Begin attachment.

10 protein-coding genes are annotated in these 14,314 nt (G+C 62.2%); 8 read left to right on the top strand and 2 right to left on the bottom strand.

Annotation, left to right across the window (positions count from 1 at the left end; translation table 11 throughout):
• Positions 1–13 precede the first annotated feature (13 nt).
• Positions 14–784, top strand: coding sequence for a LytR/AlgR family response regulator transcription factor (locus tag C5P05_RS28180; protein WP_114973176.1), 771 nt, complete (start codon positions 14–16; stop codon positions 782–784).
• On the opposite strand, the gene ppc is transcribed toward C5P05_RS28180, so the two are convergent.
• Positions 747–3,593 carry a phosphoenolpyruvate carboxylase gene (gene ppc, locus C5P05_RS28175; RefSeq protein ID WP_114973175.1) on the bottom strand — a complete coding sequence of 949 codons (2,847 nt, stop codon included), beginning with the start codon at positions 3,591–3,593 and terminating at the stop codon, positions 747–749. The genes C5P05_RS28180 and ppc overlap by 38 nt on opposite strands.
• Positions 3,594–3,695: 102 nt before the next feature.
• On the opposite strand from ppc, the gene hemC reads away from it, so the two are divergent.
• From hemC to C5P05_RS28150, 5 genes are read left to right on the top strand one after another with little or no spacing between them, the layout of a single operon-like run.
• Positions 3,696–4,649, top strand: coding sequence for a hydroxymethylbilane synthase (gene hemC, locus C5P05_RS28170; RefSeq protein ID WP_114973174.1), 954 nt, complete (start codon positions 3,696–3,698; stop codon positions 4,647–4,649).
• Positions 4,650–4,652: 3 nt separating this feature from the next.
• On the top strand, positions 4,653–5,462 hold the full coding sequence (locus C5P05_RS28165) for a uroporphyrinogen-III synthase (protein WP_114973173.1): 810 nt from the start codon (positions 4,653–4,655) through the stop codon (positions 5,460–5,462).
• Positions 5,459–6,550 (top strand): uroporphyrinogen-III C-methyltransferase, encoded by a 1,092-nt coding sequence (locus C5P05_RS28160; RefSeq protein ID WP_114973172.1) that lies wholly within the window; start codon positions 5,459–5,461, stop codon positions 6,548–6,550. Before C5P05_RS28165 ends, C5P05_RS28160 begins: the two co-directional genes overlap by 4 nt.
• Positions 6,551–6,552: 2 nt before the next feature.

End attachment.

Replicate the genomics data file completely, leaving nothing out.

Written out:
10 protein-coding genes are annotated in these 14,314 nt (G+C 62.2%); 8 read left to right on the top strand and 2 right to left on the bottom strand.

Annotation, left to right across the window (positions count from 1 at the left end; translation table 11 throughout):
• Positions 1–13 precede the first annotated feature (13 nt).
• Positions 14–784, top strand: coding sequence for a LytR/AlgR family response regulator transcription factor (locus tag C5P05_RS28180; protein WP_114973176.1), 771 nt, complete (start codon positions 14–16; stop codon positions 782–784).
• On the opposite strand, the gene ppc is transcribed toward C5P05_RS28180, so the two are convergent.
• Positions 747–3,593 carry a phosphoenolpyruvate carboxylase gene (gene ppc, locus C5P05_RS28175; RefSeq protein ID WP_114973175.1) on the bottom strand — a complete coding sequence of 949 codons (2,847 nt, stop codon included), beginning with the start codon at positions 3,591–3,593 and terminating at the stop codon, positions 747–749. The genes C5P05_RS28180 and ppc overlap by 38 nt on opposite strands.
• Positions 3,594–3,695: 102 nt before the next feature.
• On the opposite strand from ppc, the gene hemC reads away from it, so the two are divergent.
• From hemC to C5P05_RS28150, 5 genes are read left to right on the top strand one after another with little or no spacing between them, the layout of a single operon-like run.
• Positions 3,696–4,649, top strand: coding sequence for a hydroxymethylbilane synthase (gene hemC, locus C5P05_RS28170; RefSeq protein ID WP_114973174.1), 954 nt, complete (start codon positions 3,696–3,698; stop codon positions 4,647–4,649).
• Positions 4,650–4,652: 3 nt separating this feature from the next.
• On the top strand, positions 4,653–5,462 hold the full coding sequence (locus C5P05_RS28165) for a uroporphyrinogen-III synthase (protein WP_114973173.1): 810 nt from the start codon (positions 4,653–4,655) through the stop codon (positions 5,460–5,462).
• Positions 5,459–6,550 (top strand): uroporphyrinogen-III C-methyltransferase, encoded by a 1,092-nt coding sequence (locus C5P05_RS28160; RefSeq protein ID WP_114973172.1) that lies wholly within the window; start codon positions 5,459–5,461, stop codon positions 6,548–6,550. Before C5P05_RS28165 ends, C5P05_RS28160 begins: the two co-directional genes overlap by 4 nt.
• Positions 6,551–6,552: 2 nt before the next feature.